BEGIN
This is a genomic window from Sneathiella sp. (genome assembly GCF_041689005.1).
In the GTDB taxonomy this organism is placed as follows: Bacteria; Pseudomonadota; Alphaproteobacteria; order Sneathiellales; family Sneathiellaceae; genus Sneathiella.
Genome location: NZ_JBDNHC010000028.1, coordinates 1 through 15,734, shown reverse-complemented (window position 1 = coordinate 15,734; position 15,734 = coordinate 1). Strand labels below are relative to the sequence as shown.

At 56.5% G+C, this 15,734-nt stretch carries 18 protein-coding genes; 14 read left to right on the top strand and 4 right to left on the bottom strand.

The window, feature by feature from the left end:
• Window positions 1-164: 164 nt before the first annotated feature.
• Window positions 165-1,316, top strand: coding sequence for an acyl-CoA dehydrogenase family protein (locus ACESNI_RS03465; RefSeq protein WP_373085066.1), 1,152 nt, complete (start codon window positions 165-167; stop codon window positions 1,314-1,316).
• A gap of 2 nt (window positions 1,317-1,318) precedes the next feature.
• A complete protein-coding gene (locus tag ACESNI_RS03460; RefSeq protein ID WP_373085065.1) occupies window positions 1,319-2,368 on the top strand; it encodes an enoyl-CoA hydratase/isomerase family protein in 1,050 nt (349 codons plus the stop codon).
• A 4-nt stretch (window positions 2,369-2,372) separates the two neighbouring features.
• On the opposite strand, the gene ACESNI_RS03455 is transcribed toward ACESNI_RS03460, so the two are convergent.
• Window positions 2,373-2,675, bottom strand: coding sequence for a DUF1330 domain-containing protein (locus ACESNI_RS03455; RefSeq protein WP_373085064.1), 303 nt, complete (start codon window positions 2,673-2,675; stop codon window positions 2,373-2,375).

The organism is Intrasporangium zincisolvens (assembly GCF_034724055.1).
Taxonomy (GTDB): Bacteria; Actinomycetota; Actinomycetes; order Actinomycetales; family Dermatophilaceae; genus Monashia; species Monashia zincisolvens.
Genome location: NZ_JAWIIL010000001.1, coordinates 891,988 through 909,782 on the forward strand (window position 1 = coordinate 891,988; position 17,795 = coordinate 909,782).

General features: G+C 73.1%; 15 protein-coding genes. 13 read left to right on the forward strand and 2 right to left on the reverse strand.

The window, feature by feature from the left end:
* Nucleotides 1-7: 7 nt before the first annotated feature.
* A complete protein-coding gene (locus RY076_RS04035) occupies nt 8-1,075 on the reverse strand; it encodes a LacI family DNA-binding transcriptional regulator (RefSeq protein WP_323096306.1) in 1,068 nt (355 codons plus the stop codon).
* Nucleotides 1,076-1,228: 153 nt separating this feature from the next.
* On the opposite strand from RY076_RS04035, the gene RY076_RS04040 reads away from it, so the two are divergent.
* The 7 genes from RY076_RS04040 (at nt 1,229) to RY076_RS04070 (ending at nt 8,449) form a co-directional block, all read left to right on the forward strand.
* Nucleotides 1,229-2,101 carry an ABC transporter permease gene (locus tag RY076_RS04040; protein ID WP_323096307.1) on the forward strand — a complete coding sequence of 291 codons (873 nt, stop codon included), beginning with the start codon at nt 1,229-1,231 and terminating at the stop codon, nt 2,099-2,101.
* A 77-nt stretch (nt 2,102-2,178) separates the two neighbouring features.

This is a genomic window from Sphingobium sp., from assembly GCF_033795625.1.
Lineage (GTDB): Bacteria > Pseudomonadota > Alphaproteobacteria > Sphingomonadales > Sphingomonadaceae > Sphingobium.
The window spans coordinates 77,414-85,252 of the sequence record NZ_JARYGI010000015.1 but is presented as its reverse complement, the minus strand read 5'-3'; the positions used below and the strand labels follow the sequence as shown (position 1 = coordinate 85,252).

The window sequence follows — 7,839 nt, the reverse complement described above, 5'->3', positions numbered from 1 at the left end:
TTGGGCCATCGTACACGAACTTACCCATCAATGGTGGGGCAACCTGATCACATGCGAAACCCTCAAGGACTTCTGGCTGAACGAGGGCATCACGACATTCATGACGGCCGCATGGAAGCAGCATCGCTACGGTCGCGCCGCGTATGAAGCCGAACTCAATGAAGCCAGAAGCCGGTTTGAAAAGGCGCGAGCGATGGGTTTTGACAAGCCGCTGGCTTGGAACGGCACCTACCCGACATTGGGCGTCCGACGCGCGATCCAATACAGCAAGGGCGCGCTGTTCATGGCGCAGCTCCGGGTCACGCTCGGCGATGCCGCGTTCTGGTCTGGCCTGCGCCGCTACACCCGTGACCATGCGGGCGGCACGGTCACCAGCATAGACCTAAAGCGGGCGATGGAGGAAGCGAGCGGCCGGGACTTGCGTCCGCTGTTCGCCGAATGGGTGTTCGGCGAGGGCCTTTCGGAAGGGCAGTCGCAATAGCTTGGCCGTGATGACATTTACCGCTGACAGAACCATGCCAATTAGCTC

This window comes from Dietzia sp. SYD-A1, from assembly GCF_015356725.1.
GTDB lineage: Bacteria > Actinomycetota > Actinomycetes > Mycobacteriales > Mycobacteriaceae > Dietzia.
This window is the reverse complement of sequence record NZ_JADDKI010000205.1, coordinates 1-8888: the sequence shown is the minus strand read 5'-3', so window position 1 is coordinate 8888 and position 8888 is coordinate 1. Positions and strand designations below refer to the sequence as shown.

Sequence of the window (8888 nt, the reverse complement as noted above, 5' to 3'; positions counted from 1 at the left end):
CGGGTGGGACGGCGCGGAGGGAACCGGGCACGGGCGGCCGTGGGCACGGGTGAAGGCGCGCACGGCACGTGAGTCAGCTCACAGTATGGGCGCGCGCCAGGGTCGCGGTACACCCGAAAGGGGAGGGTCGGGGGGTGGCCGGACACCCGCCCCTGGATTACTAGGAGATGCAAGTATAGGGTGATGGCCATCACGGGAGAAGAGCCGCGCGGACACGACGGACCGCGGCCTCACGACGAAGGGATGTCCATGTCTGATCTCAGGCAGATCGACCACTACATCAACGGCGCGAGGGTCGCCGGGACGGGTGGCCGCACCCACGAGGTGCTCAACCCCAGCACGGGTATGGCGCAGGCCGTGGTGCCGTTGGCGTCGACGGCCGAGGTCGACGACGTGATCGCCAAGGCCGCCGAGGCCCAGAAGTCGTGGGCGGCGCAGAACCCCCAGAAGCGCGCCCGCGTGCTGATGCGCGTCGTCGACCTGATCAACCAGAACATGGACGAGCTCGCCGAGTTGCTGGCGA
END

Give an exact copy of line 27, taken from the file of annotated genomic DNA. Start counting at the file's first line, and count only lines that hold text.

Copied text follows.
The window spans coordinates 77,414-85,252 of the sequence record NZ_JARYGI010000015.1 but is presented as its reverse complement, the minus strand read 5'-3'; the positions used below and the strand labels follow the sequence as shown (position 1 = coordinate 85,252).